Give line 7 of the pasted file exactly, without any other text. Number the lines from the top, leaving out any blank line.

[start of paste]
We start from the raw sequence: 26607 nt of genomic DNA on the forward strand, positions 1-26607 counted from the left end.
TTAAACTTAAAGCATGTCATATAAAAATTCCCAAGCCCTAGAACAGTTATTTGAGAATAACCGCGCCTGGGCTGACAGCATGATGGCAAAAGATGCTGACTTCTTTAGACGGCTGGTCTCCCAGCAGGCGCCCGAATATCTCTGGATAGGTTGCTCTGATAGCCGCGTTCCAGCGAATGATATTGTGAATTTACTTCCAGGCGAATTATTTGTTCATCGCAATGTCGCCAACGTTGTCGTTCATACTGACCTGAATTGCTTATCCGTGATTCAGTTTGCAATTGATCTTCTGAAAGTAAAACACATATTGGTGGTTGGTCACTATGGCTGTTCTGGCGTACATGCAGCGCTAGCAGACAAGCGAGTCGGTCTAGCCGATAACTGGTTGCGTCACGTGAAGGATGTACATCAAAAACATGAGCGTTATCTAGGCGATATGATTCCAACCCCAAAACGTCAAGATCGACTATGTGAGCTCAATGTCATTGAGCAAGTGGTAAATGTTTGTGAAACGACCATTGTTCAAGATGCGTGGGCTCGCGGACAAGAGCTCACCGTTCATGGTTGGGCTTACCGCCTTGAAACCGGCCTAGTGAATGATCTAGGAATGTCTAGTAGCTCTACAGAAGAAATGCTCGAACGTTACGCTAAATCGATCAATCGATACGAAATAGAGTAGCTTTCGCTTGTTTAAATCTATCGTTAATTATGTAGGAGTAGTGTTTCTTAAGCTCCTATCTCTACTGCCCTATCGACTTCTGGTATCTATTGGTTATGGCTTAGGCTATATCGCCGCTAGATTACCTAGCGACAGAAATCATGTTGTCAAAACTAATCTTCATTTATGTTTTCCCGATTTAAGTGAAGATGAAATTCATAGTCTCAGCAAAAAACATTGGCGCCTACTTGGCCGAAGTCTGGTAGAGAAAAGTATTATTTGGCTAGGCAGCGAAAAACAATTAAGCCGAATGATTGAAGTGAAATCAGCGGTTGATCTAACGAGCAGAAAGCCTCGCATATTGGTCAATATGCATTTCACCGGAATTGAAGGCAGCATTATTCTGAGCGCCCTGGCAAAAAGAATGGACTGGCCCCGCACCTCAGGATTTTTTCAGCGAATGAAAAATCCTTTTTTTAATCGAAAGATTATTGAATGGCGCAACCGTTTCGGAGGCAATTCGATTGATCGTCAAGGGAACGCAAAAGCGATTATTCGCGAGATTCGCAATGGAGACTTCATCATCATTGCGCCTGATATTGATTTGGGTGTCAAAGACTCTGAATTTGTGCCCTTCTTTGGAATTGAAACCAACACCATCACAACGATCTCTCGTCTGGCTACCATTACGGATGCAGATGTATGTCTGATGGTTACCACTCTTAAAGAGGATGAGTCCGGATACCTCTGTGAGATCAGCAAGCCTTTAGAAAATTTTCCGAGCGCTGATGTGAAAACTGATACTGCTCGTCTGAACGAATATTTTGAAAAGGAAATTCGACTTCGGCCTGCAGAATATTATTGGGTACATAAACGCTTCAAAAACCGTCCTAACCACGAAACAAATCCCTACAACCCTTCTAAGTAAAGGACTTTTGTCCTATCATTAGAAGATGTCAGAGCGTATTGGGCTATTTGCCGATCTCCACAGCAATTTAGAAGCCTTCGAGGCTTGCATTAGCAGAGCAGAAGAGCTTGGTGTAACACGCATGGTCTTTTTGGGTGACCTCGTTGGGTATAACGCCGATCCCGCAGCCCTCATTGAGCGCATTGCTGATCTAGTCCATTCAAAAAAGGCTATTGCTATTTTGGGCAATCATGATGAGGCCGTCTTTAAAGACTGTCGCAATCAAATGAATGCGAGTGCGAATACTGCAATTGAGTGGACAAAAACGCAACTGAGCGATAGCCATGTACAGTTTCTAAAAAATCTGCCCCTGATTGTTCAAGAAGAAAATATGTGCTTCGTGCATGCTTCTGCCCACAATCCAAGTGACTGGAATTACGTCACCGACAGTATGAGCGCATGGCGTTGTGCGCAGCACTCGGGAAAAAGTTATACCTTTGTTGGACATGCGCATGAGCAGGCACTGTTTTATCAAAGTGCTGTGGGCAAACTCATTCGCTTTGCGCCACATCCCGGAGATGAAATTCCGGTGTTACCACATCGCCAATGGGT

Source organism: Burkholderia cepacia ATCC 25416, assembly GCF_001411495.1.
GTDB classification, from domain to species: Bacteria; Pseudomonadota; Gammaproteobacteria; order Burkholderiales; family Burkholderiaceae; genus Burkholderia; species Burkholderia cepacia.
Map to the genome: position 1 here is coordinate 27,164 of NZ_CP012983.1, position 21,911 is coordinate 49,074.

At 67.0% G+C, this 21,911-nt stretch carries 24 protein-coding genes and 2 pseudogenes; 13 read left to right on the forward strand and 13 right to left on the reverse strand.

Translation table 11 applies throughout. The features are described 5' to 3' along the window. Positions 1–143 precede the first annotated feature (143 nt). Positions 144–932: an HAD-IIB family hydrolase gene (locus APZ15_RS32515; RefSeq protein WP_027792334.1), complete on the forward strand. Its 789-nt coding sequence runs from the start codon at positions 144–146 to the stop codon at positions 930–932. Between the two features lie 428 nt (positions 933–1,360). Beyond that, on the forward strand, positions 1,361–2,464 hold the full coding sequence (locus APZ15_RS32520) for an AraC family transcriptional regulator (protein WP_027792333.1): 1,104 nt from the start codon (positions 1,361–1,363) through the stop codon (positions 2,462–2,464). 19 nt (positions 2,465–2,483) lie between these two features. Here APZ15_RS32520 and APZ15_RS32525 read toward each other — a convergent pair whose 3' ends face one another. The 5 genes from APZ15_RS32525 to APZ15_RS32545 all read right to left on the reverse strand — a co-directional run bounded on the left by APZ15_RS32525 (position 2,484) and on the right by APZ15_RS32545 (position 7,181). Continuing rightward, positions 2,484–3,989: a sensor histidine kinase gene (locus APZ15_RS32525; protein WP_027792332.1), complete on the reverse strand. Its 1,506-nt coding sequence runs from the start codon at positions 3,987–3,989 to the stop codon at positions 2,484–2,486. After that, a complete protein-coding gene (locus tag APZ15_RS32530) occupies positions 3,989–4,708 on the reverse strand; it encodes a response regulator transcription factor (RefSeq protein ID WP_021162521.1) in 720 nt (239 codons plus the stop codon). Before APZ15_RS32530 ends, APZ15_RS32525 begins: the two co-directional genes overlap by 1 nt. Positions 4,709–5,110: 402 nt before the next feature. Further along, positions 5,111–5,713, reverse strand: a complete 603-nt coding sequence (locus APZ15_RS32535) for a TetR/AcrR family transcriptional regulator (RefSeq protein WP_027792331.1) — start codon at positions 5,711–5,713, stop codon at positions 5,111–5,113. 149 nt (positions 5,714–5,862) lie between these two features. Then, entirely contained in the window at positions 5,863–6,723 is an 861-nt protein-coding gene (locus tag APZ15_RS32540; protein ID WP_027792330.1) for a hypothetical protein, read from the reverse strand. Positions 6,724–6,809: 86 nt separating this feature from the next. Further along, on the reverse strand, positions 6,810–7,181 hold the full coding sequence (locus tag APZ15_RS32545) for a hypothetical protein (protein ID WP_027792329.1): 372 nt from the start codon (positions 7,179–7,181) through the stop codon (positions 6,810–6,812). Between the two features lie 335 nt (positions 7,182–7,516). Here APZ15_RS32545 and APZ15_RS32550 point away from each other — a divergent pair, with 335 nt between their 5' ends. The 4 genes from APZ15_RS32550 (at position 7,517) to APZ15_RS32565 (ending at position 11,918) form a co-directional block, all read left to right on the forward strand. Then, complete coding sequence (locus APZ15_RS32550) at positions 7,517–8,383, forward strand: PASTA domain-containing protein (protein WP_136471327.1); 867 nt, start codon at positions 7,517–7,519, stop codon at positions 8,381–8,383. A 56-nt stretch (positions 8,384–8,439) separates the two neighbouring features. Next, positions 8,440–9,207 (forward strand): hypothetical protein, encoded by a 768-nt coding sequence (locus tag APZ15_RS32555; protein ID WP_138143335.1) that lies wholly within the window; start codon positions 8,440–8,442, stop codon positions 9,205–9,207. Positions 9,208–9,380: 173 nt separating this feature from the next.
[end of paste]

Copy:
Translation table 11 applies throughout. The features are described 5' to 3' along the window. Positions 1–143 precede the first annotated feature (143 nt). Positions 144–932: an HAD-IIB family hydrolase gene (locus APZ15_RS32515; RefSeq protein WP_027792334.1), complete on the forward strand. Its 789-nt coding sequence runs from the start codon at positions 144–146 to the stop codon at positions 930–932. Between the two features lie 428 nt (positions 933–1,360). Beyond that, on the forward strand, positions 1,361–2,464 hold the full coding sequence (locus APZ15_RS32520) for an AraC family transcriptional regulator (protein WP_027792333.1): 1,104 nt from the start codon (positions 1,361–1,363) through the stop codon (positions 2,462–2,464). 19 nt (positions 2,465–2,483) lie between these two features. Here APZ15_RS32520 and APZ15_RS32525 read toward each other — a convergent pair whose 3' ends face one another. The 5 genes from APZ15_RS32525 to APZ15_RS32545 all read right to left on the reverse strand — a co-directional run bounded on the left by APZ15_RS32525 (position 2,484) and on the right by APZ15_RS32545 (position 7,181). Continuing rightward, positions 2,484–3,989: a sensor histidine kinase gene (locus APZ15_RS32525; protein WP_027792332.1), complete on the reverse strand. Its 1,506-nt coding sequence runs from the start codon at positions 3,987–3,989 to the stop codon at positions 2,484–2,486. After that, a complete protein-coding gene (locus tag APZ15_RS32530) occupies positions 3,989–4,708 on the reverse strand; it encodes a response regulator transcription factor (RefSeq protein ID WP_021162521.1) in 720 nt (239 codons plus the stop codon). Before APZ15_RS32530 ends, APZ15_RS32525 begins: the two co-directional genes overlap by 1 nt. Positions 4,709–5,110: 402 nt before the next feature. Further along, positions 5,111–5,713, reverse strand: a complete 603-nt coding sequence (locus APZ15_RS32535) for a TetR/AcrR family transcriptional regulator (RefSeq protein WP_027792331.1) — start codon at positions 5,711–5,713, stop codon at positions 5,111–5,113. 149 nt (positions 5,714–5,862) lie between these two features. Then, entirely contained in the window at positions 5,863–6,723 is an 861-nt protein-coding gene (locus tag APZ15_RS32540; protein ID WP_027792330.1) for a hypothetical protein, read from the reverse strand. Positions 6,724–6,809: 86 nt separating this feature from the next. Further along, on the reverse strand, positions 6,810–7,181 hold the full coding sequence (locus tag APZ15_RS32545) for a hypothetical protein (protein ID WP_027792329.1): 372 nt from the start codon (positions 7,179–7,181) through the stop codon (positions 6,810–6,812). Between the two features lie 335 nt (positions 7,182–7,516). Here APZ15_RS32545 and APZ15_RS32550 point away from each other — a divergent pair, with 335 nt between their 5' ends. The 4 genes from APZ15_RS32550 (at position 7,517) to APZ15_RS32565 (ending at position 11,918) form a co-directional block, all read left to right on the forward strand. Then, complete coding sequence (locus APZ15_RS32550) at positions 7,517–8,383, forward strand: PASTA domain-containing protein (protein WP_136471327.1); 867 nt, start codon at positions 7,517–7,519, stop codon at positions 8,381–8,383. A 56-nt stretch (positions 8,384–8,439) separates the two neighbouring features. Next, positions 8,440–9,207 (forward strand): hypothetical protein, encoded by a 768-nt coding sequence (locus tag APZ15_RS32555; protein ID WP_138143335.1) that lies wholly within the window; start codon positions 8,440–8,442, stop codon positions 9,205–9,207. Positions 9,208–9,380: 173 nt separating this feature from the next.